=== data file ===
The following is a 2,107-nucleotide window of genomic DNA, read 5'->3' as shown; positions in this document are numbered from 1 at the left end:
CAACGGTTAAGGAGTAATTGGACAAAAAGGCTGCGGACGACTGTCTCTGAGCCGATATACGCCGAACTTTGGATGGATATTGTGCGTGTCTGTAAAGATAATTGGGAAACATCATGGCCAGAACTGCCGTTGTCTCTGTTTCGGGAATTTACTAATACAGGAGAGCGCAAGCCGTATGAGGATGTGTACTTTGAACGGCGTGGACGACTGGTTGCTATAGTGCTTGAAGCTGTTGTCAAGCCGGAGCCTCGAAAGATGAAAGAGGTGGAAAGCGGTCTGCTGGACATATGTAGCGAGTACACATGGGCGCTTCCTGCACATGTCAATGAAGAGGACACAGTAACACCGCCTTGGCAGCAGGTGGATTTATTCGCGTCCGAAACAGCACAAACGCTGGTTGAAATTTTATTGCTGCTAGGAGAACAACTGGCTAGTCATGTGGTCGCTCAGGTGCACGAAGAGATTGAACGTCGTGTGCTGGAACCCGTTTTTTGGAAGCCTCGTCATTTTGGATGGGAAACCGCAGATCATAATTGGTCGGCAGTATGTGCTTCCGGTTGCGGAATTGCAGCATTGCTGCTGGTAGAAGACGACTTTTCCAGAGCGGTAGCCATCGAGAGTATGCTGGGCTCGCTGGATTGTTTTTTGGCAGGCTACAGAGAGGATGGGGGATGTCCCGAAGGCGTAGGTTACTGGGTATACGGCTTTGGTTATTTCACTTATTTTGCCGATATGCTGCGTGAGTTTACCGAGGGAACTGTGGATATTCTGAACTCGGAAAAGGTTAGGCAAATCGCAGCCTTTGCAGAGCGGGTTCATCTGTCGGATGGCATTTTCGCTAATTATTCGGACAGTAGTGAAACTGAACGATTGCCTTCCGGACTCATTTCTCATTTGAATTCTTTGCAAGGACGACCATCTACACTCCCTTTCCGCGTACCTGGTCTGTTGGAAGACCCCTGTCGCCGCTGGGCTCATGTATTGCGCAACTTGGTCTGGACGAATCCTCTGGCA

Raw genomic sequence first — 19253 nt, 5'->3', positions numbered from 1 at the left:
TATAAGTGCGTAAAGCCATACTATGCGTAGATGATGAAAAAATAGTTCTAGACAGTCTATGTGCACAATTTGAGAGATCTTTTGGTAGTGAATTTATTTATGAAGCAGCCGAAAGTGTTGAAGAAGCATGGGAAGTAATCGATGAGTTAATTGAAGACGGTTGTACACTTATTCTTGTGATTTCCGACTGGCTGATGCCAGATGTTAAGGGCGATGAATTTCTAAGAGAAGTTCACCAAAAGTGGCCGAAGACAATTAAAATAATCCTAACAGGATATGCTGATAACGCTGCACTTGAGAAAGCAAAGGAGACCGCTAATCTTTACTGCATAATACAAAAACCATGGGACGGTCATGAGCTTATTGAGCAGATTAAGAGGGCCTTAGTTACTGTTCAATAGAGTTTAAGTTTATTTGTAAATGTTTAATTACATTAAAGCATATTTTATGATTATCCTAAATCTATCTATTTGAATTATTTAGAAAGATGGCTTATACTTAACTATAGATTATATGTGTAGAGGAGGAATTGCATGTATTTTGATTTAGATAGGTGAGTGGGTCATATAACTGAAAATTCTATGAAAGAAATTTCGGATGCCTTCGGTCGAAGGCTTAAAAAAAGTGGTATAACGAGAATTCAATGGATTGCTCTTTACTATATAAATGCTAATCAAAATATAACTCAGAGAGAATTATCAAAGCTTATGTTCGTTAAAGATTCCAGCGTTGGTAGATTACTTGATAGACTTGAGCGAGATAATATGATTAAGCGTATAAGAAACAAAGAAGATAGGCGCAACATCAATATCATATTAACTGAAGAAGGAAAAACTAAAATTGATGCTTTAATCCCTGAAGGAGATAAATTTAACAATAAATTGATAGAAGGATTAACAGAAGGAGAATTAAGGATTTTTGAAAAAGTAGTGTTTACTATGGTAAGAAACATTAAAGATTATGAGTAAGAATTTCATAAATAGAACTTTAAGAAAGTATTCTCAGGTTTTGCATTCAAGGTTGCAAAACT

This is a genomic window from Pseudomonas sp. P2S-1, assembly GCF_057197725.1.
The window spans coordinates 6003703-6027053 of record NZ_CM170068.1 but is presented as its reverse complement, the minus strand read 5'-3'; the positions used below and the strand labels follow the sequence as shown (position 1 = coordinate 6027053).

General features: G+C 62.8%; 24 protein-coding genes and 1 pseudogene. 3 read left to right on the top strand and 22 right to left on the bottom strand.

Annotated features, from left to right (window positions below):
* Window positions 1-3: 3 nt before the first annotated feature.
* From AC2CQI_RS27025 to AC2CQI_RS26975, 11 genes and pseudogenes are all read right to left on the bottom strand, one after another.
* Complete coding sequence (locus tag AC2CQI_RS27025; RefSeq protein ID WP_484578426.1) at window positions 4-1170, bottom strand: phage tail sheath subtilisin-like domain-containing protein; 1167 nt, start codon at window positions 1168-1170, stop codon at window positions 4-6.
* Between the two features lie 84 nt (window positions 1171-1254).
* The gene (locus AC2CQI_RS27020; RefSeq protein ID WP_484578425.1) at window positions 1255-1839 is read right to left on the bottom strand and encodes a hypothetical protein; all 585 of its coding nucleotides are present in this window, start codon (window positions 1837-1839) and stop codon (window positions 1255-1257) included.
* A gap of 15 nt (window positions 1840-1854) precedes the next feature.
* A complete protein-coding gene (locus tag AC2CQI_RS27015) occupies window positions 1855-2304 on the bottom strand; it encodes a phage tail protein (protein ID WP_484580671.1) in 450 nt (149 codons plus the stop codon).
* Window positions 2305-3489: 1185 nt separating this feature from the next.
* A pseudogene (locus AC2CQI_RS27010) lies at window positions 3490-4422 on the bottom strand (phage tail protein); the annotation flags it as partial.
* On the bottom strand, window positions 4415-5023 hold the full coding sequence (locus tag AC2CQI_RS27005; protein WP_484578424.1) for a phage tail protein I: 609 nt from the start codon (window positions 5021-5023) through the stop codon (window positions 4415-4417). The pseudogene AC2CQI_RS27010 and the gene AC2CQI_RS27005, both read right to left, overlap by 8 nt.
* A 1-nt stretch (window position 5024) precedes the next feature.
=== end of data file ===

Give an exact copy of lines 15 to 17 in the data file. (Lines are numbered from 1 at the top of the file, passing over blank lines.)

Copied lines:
* A complete protein-coding gene (locus tag AC2CQI_RS27015) occupies window positions 1855-2304 on the bottom strand; it encodes a phage tail protein (protein ID WP_484580671.1) in 450 nt (149 codons plus the stop codon).
* Window positions 2305-3489: 1185 nt separating this feature from the next.
* A pseudogene (locus AC2CQI_RS27010) lies at window positions 3490-4422 on the bottom strand (phage tail protein); the annotation flags it as partial.